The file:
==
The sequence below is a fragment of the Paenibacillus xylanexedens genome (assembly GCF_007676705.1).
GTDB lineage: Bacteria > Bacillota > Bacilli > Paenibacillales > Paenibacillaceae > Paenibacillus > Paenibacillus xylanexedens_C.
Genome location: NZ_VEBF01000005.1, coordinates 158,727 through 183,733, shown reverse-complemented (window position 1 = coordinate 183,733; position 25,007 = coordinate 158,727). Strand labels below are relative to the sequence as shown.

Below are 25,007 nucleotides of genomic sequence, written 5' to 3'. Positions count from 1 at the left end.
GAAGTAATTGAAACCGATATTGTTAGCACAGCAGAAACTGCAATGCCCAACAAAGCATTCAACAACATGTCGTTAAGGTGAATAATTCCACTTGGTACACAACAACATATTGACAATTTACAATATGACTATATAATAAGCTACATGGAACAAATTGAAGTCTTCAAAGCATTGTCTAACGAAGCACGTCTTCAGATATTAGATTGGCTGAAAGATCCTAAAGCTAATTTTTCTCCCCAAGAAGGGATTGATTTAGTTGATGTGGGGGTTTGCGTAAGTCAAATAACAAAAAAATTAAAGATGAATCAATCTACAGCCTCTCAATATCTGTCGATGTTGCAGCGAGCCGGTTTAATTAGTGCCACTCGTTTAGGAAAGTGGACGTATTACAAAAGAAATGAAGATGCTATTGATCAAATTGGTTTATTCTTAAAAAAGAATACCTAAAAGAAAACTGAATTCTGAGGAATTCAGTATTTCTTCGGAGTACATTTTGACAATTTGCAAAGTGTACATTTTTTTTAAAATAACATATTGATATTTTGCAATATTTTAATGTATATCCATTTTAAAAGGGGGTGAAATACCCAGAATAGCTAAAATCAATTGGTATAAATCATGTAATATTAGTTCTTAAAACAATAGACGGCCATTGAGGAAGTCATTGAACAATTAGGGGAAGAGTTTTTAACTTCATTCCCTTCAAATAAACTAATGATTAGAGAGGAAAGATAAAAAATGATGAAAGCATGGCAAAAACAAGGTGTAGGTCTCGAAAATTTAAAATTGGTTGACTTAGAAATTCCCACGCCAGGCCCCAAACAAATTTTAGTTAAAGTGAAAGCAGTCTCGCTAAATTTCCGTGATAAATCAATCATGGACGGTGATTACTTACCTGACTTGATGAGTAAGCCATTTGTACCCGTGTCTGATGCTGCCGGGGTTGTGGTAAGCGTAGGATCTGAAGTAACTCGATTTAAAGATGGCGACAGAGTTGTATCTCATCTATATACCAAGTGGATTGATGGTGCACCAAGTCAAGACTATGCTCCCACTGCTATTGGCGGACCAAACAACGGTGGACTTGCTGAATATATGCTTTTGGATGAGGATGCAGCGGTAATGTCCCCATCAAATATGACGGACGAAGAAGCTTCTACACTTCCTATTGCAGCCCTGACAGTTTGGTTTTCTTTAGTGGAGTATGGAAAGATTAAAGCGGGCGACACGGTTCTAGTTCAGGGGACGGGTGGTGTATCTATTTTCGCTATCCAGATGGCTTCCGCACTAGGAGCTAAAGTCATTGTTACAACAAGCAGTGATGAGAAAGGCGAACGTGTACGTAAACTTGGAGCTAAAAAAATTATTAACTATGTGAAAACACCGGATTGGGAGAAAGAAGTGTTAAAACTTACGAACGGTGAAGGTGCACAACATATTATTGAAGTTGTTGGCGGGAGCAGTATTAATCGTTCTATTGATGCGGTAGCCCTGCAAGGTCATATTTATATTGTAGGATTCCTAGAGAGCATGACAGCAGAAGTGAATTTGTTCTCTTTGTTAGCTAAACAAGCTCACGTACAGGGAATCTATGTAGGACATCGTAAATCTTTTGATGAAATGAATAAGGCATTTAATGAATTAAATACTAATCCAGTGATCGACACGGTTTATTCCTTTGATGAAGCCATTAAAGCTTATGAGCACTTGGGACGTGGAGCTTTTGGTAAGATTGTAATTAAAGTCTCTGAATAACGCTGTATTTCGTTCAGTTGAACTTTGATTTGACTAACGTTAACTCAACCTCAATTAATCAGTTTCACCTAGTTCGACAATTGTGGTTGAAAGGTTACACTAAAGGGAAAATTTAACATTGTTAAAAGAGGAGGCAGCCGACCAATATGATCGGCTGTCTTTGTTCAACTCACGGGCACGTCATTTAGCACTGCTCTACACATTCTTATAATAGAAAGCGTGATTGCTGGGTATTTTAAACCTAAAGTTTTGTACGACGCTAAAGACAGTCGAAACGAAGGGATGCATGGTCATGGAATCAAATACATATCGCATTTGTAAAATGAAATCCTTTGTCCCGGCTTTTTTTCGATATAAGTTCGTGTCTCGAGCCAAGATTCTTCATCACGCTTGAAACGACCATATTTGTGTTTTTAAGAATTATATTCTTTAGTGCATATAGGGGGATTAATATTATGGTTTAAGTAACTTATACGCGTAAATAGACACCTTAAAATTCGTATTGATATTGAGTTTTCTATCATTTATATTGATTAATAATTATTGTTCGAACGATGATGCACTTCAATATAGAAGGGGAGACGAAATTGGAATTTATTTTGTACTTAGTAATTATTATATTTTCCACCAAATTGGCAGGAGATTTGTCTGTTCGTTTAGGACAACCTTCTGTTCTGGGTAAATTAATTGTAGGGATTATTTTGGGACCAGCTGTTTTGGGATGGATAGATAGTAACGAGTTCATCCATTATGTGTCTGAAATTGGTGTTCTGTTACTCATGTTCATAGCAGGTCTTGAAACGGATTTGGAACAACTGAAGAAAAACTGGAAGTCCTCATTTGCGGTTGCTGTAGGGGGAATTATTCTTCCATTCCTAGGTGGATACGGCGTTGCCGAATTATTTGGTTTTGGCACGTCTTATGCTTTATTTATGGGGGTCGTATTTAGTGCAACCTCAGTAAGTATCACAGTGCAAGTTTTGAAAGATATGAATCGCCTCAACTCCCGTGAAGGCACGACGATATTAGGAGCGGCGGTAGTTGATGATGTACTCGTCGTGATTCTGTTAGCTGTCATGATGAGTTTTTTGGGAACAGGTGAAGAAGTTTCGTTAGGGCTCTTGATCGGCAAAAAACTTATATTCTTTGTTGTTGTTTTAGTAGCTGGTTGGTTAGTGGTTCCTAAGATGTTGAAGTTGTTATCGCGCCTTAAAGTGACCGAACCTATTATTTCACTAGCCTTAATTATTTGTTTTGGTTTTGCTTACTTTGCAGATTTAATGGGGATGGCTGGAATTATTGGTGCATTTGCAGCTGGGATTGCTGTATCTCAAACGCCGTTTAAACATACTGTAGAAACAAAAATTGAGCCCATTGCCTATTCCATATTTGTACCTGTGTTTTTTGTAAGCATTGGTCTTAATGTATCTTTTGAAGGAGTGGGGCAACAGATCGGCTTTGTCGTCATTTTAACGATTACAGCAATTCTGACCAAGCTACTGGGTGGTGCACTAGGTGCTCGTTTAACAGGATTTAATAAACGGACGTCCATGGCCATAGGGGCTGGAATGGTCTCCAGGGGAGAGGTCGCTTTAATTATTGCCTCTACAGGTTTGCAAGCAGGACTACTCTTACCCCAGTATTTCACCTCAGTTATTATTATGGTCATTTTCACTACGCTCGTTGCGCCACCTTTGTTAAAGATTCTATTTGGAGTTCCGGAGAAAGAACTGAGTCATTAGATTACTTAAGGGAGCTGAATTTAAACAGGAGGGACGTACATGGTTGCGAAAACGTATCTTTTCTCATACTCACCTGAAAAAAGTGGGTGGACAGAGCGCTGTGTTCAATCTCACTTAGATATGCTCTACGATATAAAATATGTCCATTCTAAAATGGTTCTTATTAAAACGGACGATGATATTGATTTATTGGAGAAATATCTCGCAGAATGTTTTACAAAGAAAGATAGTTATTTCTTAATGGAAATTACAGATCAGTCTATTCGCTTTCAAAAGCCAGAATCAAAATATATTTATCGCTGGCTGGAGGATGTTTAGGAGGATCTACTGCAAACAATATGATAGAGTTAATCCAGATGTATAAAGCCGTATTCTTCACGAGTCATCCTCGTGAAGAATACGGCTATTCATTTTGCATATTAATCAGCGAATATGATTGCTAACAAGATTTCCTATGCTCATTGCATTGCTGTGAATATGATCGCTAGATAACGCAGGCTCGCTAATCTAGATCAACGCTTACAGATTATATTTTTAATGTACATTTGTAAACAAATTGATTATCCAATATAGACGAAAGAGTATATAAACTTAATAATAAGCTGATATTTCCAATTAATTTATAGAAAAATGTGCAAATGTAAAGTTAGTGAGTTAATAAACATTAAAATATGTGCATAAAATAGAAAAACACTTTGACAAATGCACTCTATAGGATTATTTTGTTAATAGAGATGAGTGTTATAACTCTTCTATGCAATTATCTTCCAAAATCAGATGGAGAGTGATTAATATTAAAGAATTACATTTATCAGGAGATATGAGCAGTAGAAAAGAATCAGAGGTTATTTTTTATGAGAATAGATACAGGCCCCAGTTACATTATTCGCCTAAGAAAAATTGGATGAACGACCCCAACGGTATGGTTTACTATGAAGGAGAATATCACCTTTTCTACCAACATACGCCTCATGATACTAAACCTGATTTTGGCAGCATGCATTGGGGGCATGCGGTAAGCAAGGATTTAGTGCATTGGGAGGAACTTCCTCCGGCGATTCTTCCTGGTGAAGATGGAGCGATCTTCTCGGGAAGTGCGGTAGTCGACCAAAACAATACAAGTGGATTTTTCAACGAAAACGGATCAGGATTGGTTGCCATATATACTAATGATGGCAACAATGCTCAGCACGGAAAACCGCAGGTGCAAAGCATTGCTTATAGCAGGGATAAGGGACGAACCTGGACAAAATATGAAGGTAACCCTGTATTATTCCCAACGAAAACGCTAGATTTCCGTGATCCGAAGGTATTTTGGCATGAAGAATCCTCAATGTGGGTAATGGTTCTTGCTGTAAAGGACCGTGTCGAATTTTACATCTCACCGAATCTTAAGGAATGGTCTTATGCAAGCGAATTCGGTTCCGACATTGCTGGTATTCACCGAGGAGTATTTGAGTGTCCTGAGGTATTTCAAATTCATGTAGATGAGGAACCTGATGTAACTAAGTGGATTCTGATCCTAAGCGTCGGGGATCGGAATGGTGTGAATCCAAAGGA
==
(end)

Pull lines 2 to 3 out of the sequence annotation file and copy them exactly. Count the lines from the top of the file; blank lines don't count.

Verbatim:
GTDB lineage: Bacteria > Bacillota > Bacilli > Paenibacillales > Paenibacillaceae > Paenibacillus > Paenibacillus xylanexedens_C.
Genome location: NZ_VEBF01000005.1, coordinates 158,727 through 183,733, shown reverse-complemented (window position 1 = coordinate 183,733; position 25,007 = coordinate 158,727). Strand labels below are relative to the sequence as shown.